It was summer and very hot in the small village of Moza’a on the coast of Al Makaah in Yemen. Temperatures were as high as 40 degrees. Thirty-three years old Nasser Dassen and his wife, two children, mother and two sisters did not see the sunshine though. They were hiding in a small room underneath their basement. Air crafts were hovering in the sky. Their house was shaking vigorously. Air crafts and battleships were bombing their village and surroundings continuously, and everything seemed like it was crumbling around them. Nasser was terrified, but he knew he needed to be strong for his family. Nasser was walking across the room and his brain kept going round and round in circles, trying to find a way to flee the village. Too many ways, too many questions were running through his head. He asked himself “if we go east, is it safer? Or maybe south is better?” All of the sudden there was complete silence. The sound of explosions and aircrafts stopped. Nasser looked at his wife. “This is our only chance. We need to flee the village now,” said his wife, Samia.
Over 3 million people in Yemen have been displaced from their homes since the beginning of the conflict three years ago. About 20.7 million people need urgent assistance – millions do not have enough to eat, no safe drinking water, and no roof over their heads.
At 2:30 in the afternoon, Nasser and his family fled from their house. They could not take anything with them and only left with the clothes they were wearing. They walked for five hours, then they managed to get into a car. They had to pay 35,000 Yemeni Rial (US$100). They headed to the city of Al-Makaah, where everyone was heading as it was the closest and the safest place to go. They stayed in one of the many tents in which thousands of other displaced people from the village had already found refuge. The pain and sadness was written in everyone’s faces. Each one of them had a different story of how they fled the village. Some lost their family members, some lost their houses. All of them were shocked at how quickly one moment could change their entire lives.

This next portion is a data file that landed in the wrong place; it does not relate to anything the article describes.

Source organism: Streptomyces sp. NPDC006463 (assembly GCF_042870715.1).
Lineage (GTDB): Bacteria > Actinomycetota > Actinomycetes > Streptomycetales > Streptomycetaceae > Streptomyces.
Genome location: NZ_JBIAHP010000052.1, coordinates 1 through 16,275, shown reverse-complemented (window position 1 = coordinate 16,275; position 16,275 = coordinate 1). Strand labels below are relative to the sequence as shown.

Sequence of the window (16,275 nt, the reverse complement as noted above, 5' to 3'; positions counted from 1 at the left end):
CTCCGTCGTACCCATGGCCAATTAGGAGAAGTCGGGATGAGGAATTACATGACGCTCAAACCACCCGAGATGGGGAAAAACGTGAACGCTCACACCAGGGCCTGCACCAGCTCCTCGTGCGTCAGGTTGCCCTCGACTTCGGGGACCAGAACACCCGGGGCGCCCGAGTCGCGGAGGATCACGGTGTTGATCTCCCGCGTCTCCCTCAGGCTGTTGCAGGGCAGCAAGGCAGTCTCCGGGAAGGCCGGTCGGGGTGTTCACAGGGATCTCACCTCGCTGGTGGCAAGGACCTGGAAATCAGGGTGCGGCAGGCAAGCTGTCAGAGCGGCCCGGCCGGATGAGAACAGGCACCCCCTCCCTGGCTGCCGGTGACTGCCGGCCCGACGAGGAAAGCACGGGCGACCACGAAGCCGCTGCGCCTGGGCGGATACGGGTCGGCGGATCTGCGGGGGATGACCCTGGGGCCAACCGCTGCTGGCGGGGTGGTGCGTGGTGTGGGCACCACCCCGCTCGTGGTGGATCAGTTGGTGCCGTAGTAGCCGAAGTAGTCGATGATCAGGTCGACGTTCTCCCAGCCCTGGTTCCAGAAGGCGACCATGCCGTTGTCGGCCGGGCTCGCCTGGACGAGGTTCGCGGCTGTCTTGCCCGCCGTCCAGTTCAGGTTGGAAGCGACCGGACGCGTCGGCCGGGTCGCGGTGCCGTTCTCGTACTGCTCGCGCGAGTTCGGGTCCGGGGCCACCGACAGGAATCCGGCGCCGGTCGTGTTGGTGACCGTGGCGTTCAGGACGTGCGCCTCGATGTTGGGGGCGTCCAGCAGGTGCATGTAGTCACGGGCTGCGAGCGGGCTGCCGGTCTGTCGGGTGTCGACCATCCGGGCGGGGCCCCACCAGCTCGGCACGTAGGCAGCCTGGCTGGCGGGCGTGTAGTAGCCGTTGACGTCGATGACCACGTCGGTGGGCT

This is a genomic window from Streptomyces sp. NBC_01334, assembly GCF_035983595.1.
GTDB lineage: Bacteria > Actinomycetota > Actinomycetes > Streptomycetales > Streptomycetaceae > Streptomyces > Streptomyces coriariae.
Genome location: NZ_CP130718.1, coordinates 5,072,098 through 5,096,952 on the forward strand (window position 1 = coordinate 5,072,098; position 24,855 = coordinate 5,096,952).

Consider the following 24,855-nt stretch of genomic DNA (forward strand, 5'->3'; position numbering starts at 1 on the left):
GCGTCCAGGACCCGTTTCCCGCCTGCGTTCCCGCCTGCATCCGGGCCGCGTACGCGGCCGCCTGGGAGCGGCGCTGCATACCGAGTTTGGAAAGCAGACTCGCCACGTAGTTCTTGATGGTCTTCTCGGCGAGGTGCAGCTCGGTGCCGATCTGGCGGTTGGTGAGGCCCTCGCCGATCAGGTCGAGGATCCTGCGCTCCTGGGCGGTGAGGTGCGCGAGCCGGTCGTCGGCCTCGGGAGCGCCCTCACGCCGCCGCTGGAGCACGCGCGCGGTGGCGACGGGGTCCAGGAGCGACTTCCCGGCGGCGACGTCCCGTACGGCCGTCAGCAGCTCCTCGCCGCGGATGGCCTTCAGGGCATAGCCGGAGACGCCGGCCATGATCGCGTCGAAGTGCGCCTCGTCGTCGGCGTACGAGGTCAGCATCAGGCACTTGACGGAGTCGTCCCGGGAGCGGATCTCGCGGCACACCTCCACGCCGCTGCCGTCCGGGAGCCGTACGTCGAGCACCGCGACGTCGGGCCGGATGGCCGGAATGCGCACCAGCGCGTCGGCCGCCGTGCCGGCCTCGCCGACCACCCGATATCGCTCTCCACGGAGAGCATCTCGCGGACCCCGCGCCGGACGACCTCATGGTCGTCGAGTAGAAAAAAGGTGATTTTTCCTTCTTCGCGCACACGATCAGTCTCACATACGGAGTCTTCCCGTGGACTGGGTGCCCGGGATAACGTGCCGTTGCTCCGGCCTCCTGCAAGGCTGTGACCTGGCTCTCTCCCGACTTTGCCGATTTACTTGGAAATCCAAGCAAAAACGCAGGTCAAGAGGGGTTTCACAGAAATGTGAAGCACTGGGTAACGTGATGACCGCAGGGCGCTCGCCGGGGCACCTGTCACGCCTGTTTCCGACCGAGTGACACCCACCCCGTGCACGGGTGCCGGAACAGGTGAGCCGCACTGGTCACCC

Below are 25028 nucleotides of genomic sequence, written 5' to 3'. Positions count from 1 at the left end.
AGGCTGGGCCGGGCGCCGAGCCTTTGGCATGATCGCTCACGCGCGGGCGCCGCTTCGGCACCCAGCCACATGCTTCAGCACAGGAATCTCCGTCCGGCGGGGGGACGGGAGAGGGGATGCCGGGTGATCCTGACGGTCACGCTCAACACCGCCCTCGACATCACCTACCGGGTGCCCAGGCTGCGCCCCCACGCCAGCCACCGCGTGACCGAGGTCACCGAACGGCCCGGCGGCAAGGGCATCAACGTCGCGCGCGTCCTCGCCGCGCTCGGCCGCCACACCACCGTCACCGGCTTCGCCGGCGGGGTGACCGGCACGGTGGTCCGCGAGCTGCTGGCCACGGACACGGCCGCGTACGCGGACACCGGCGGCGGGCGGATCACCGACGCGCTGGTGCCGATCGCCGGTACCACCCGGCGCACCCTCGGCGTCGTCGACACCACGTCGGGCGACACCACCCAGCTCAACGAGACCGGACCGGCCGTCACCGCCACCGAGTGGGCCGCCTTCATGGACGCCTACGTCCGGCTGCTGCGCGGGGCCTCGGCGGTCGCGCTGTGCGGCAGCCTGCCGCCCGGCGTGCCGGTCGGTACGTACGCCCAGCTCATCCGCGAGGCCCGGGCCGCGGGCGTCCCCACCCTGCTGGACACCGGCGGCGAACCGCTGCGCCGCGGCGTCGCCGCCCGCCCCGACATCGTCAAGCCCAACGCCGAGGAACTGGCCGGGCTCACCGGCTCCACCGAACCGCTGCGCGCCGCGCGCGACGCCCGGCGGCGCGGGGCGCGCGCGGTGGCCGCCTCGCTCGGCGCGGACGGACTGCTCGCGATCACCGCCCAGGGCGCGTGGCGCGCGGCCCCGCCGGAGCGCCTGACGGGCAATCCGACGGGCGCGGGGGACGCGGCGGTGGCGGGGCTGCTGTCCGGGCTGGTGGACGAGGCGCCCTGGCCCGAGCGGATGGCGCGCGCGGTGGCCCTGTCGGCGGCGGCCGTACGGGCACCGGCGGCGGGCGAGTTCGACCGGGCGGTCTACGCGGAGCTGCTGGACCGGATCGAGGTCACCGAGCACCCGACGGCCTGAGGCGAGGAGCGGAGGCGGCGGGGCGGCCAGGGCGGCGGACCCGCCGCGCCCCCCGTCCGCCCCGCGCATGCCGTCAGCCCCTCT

Nasser’s story is a common one for families who live in the city of Al Makaah in Yemen. When the war started, Al Mouza’a moved to the frontline for airstrikes and ground fighting. Most of its residents departed and the village is now abandoned. Many lost their savings, houses, family members and their livelihoods and now have to depend on aid.
In spite of such unspeakable pain and loss, people like Nasser continue to hope. “I hope to go back to our old lives, when everything was normal and full of joy,” says Nasser. He and other people from the village of Moza’a who are now displaced in Al Makaah city are getting help to be able to survive the most difficult time of their lives. CARE International in Al Makaah is offering emergency cash assistance to families like Nasser so that they can buy food, rent rooms and pay for urgently needed, often life-saving medicine. They also received hygiene kits and water filters – crucial in a country where more than 800,000 people are suspected to have cholera.
“My six-year-old son Adel had dengue fever and my mother is an old woman who has a cardiac disease. The cash assistance that I received helped me buy them medicine and I was also able to buy food for my family. Sometimes I look at my children and pray to God to give me the strength to be able to provide them a decent life”, Nasser says.
Written by Hind Abbas, CARE Yemen